If Trump had opted to use his veto, it could have been overridden by two-thirds votes in the Senate and the House. The legislation would have automatically become law on December 3 if Trump had opted to do nothing.

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"He had no choice," said Al Jazeera's Patty Culhane, reporting from Washington DC. "Congress forced his hand."

Culhane added that Trump's statement suggested the president was reluctant to invoke the legislation that China had denounced as a gross interference in its affairs and a violation of international law.

After pushing back against the legislation for days, the foreign ministry on Thursday issued a strongly-worded statement accusing the US of acting arbitrarily and interfering in its internal matters.

"This is not just about Hong Kong," Al Jazeera's Andrew Thomas said from Hong Kong. "This is about the US meddling in China's internal affairs. They are absolutely furious about it."

In its statement, the Hong Kong government said the two acts "clearly" intervened in Hong Kong's internal affairs. "They are unnecessary and unwarranted," it said, adding the measures would send "an erroneous signal to protesters, which is not conducive to alleviating the situation in Hong Kong."

Move welcomed
In Washington, members of Congress applauded Trump's decision to sign the bill.

"The US now has new and meaningful tools to deter further influence and interference from Beijing into Hong Kong’s internal affairs," Republican Senator Marco Rubio said in a statement.

Many see the US legislation as symbolic, but the bills' provisions have the potential, if implemented, to completely change relations between the US and Hong Kong and leave the territory treated in the same as any other Chinese city.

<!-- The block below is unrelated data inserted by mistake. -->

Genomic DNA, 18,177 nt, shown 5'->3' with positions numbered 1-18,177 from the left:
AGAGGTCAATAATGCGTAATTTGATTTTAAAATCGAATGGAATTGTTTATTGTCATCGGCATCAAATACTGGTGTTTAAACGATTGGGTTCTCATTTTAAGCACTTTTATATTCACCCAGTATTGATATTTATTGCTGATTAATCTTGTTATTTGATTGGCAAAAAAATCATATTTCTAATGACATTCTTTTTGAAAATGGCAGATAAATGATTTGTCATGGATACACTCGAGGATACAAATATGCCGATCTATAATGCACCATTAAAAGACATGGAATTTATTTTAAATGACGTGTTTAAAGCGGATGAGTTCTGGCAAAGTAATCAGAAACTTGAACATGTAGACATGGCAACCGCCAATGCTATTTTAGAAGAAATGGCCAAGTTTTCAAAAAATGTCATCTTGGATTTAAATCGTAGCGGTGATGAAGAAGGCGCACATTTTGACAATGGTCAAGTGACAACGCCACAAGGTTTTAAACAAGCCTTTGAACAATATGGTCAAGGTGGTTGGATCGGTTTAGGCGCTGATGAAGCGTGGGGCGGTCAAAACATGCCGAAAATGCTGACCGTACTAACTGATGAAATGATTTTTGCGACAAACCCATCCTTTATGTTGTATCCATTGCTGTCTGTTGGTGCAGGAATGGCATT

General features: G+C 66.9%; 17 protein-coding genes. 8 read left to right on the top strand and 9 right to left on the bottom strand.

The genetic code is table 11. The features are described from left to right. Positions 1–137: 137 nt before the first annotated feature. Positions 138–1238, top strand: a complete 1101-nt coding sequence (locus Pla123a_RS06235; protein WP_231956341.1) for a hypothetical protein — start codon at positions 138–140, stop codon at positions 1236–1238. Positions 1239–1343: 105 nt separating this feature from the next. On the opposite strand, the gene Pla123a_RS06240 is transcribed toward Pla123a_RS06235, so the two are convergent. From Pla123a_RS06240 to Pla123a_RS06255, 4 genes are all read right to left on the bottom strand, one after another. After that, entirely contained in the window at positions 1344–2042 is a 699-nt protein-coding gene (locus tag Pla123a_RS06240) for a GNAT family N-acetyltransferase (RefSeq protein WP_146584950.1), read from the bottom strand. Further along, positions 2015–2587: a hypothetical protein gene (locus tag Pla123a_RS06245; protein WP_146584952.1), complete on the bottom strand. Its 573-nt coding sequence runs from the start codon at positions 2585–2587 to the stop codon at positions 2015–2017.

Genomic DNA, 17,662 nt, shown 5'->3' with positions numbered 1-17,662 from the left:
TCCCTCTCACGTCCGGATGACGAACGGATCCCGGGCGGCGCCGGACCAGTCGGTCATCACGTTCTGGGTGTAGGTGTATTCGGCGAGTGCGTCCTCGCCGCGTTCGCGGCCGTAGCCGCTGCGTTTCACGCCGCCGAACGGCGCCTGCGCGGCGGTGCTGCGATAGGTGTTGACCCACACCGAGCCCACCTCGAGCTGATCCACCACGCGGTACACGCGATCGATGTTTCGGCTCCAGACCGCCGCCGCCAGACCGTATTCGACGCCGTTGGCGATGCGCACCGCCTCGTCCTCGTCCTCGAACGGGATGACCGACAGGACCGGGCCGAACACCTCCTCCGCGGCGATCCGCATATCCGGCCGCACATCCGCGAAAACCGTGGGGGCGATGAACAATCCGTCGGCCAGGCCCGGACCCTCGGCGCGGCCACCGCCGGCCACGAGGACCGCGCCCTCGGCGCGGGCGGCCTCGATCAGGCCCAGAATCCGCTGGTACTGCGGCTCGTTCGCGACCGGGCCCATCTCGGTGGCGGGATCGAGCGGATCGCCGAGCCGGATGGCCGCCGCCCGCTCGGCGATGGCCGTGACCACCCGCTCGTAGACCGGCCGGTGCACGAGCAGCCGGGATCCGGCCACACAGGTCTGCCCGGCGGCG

Analysts say any move to end Hong Kong's special treatment could prove self-defeating to the US, which has benefitted from the business-friendly conditions in the territory. If Hong Kong becomes just another Chinese port, companies that rely on the territory's role as a middleman or for trans-shipping could take their business elsewhere.

That said, the bills contain strong waivers that would allow the president to block their provisions on grounds of national security or national interest.

According to the State Department, 85,000 US citizens were living in Hong Kong in 2018 and more than 1,300 US companies were operating there, including nearly every major US financial firm.

The territory is a major destination for US legal and accounting services. In 2018, the largest US bilateral trade-in-goods surplus was with Hong Kong at $31.1bn.

Trade between Hong Kong and the US was estimated to be worth $67.3 bn in 2018, with the US running a $33.8 bn surplus - its biggest with any country or territory, according to the Office of the US Trade Representative.

Culled: Aljazeera News